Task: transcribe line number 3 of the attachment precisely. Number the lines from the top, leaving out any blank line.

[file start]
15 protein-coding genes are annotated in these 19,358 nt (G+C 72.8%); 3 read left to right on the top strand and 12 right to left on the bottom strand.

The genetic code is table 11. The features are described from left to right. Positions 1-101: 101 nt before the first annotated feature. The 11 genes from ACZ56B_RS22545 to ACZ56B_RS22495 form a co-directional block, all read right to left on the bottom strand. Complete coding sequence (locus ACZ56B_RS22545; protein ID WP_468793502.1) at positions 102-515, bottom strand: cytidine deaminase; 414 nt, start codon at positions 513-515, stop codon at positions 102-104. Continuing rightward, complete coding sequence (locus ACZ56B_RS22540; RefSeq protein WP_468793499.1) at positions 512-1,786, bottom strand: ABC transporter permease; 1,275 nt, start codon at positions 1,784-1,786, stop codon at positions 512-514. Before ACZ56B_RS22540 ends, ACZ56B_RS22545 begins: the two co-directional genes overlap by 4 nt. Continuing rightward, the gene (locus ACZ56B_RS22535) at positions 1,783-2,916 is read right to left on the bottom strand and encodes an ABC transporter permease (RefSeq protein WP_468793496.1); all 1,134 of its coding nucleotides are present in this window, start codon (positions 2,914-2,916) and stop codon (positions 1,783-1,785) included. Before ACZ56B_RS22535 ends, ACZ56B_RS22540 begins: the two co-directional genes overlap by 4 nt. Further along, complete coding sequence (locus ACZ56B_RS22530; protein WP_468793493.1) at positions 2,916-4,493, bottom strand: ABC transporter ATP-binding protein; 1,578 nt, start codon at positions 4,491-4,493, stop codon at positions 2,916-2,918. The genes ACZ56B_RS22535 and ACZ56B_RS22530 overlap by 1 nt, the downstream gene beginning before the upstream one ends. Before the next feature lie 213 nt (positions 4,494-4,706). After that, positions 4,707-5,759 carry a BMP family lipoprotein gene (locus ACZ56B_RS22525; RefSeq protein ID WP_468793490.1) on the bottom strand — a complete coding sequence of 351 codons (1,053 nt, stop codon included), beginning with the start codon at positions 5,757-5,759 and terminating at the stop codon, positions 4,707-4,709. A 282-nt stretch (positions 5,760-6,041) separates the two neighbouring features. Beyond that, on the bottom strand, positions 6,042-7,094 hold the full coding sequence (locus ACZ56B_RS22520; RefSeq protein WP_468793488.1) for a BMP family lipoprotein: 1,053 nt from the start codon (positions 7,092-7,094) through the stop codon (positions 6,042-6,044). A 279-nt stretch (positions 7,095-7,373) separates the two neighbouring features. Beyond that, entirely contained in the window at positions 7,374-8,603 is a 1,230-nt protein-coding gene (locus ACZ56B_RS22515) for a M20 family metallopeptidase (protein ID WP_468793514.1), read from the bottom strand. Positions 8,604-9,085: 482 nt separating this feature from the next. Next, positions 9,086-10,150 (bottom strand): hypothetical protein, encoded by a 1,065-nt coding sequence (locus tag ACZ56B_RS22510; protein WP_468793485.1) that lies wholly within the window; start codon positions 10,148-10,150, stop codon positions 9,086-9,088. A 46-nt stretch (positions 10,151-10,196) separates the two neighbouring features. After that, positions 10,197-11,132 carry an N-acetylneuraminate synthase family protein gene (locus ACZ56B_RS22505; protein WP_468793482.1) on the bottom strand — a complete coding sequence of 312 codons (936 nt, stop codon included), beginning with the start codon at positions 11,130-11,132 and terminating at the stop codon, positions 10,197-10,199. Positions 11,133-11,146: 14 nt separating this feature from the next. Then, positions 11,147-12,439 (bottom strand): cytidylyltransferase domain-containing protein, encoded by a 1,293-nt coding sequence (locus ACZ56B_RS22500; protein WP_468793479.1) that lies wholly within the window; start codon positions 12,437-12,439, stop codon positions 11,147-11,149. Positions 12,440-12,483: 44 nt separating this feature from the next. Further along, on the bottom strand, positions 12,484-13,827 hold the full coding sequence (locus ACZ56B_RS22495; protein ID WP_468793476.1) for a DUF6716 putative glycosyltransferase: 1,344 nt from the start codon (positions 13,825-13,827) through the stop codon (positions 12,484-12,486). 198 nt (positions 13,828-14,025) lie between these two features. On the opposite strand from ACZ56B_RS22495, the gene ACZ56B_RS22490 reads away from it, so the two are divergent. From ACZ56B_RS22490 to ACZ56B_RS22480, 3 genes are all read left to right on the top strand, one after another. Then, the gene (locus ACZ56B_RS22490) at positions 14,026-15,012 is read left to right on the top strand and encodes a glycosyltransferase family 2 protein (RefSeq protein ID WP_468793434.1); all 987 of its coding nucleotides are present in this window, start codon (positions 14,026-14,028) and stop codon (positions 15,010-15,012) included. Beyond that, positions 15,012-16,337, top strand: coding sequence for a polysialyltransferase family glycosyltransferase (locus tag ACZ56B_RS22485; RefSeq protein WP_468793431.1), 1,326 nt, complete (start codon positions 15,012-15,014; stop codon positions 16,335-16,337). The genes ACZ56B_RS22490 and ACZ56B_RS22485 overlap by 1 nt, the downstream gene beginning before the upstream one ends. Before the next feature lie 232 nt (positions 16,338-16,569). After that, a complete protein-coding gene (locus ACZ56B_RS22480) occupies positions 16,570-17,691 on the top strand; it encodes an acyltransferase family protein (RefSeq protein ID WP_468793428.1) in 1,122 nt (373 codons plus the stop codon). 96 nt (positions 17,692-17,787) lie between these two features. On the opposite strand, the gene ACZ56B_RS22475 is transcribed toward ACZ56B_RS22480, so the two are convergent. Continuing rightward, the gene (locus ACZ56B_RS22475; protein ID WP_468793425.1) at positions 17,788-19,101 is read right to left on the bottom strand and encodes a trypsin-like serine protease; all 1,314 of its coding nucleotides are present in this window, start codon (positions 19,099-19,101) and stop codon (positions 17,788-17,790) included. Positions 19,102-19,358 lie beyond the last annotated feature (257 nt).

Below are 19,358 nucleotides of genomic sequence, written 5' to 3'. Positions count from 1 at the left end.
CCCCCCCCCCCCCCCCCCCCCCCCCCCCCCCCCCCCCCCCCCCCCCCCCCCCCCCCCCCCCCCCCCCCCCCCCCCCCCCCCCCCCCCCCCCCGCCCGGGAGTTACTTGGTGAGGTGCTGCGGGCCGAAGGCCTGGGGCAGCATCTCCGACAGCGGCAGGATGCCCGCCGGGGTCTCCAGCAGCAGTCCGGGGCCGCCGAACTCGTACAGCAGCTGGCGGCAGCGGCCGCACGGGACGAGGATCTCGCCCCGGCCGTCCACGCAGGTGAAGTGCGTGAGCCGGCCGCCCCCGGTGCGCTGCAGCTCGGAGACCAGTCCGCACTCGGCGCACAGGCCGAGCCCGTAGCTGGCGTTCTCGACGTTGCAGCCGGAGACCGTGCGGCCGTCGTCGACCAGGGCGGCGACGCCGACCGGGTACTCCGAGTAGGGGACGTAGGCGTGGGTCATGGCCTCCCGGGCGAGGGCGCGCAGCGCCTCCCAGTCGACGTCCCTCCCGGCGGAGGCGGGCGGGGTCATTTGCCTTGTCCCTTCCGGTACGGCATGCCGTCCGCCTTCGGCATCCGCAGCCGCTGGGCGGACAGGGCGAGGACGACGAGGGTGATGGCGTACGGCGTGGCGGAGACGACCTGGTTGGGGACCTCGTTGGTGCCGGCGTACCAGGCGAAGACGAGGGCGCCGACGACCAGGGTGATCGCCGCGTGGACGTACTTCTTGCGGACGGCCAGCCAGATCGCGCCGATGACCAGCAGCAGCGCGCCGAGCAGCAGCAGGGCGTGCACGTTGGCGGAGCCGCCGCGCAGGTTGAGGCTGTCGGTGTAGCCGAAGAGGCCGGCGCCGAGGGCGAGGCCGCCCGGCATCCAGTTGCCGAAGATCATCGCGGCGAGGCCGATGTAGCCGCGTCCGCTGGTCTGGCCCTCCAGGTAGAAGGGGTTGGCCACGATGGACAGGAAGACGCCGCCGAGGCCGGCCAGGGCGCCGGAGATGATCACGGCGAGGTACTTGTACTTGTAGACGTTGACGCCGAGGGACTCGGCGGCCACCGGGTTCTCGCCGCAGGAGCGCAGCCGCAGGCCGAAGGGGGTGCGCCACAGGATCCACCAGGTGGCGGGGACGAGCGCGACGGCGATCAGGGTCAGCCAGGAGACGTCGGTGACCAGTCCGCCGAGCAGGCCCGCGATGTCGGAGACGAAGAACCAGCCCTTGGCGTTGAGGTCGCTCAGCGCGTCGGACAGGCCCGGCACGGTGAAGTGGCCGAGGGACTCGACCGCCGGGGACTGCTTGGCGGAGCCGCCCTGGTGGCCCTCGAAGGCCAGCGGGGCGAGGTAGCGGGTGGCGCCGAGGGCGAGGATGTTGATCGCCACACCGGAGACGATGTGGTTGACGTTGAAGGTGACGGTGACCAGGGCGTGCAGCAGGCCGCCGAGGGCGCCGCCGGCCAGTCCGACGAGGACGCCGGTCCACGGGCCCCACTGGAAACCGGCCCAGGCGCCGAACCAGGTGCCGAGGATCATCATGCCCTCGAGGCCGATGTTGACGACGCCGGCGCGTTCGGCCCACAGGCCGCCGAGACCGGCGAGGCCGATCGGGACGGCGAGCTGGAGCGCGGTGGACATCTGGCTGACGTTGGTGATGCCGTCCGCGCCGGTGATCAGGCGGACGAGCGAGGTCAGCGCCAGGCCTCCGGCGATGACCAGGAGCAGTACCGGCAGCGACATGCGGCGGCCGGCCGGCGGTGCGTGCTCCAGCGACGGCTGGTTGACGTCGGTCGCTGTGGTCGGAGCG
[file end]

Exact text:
Below are 19,358 nucleotides of genomic sequence, written 5' to 3'. Positions count from 1 at the left end.